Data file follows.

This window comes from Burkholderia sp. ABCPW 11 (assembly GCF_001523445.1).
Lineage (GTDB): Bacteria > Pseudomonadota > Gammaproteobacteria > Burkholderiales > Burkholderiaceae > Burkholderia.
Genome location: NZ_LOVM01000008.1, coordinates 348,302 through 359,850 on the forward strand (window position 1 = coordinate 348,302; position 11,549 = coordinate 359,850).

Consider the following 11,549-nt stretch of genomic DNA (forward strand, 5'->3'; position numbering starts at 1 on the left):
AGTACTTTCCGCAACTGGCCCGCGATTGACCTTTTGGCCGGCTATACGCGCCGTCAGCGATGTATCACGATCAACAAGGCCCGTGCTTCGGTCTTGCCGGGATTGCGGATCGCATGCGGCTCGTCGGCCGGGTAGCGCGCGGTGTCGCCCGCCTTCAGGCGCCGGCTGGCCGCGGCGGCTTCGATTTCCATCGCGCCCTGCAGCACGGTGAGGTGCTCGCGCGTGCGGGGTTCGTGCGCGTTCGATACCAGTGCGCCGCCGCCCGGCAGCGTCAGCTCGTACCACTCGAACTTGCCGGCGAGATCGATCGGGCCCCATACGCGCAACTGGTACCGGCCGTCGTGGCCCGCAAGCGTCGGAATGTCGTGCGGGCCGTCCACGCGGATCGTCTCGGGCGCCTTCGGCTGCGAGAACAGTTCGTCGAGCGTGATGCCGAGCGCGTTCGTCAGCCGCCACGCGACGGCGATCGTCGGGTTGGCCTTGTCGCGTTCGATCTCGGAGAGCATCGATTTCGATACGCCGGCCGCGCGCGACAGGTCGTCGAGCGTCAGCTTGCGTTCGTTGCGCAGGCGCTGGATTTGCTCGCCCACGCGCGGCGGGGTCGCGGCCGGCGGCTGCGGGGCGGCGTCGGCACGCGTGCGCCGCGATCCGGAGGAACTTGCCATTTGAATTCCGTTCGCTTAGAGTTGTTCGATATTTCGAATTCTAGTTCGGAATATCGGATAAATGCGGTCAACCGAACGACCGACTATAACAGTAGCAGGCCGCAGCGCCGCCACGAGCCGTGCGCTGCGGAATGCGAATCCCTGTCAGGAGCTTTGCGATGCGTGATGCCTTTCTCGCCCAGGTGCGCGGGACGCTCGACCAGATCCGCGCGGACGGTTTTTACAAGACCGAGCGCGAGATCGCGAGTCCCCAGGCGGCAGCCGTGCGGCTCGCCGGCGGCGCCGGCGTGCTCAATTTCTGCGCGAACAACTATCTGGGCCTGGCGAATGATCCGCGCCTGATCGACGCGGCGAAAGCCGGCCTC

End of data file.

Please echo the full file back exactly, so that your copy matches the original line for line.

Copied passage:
This window comes from Burkholderia sp. ABCPW 11 (assembly GCF_001523445.1).
Lineage (GTDB): Bacteria > Pseudomonadota > Gammaproteobacteria > Burkholderiales > Burkholderiaceae > Burkholderia.
Genome location: NZ_LOVM01000008.1, coordinates 348,302 through 359,850 on the forward strand (window position 1 = coordinate 348,302; position 11,549 = coordinate 359,850).

Consider the following 11,549-nt stretch of genomic DNA (forward strand, 5'->3'; position numbering starts at 1 on the left):
AGTACTTTCCGCAACTGGCCCGCGATTGACCTTTTGGCCGGCTATACGCGCCGTCAGCGATGTATCACGATCAACAAGGCCCGTGCTTCGGTCTTGCCGGGATTGCGGATCGCATGCGGCTCGTCGGCCGGGTAGCGCGCGGTGTCGCCCGCCTTCAGGCGCCGGCTGGCCGCGGCGGCTTCGATTTCCATCGCGCCCTGCAGCACGGTGAGGTGCTCGCGCGTGCGGGGTTCGTGCGCGTTCGATACCAGTGCGCCGCCGCCCGGCAGCGTCAGCTCGTACCACTCGAACTTGCCGGCGAGATCGATCGGGCCCCATACGCGCAACTGGTACCGGCCGTCGTGGCCCGCAAGCGTCGGAATGTCGTGCGGGCCGTCCACGCGGATCGTCTCGGGCGCCTTCGGCTGCGAGAACAGTTCGTCGAGCGTGATGCCGAGCGCGTTCGTCAGCCGCCACGCGACGGCGATCGTCGGGTTGGCCTTGTCGCGTTCGATCTCGGAGAGCATCGATTTCGATACGCCGGCCGCGCGCGACAGGTCGTCGAGCGTCAGCTTGCGTTCGTTGCGCAGGCGCTGGATTTGCTCGCCCACGCGCGGCGGGGTCGCGGCCGGCGGCTGCGGGGCGGCGTCGGCACGCGTGCGCCGCGATCCGGAGGAACTTGCCATTTGAATTCCGTTCGCTTAGAGTTGTTCGATATTTCGAATTCTAGTTCGGAATATCGGATAAATGCGGTCAACCGAACGACCGACTATAACAGTAGCAGGCCGCAGCGCCGCCACGAGCCGTGCGCTGCGGAATGCGAATCCCTGTCAGGAGCTTTGCGATGCGTGATGCCTTTCTCGCCCAGGTGCGCGGGACGCTCGACCAGATCCGCGCGGACGGTTTTTACAAGACCGAGCGCGAGATCGCGAGTCCCCAGGCGGCAGCCGTGCGGCTCGCCGGCGGCGCCGGCGTGCTCAATTTCTGCGCGAACAACTATCTGGGCCTGGCGAATGATCCGCGCCTGATCGACGCGGCGAAAGCCGGCCTC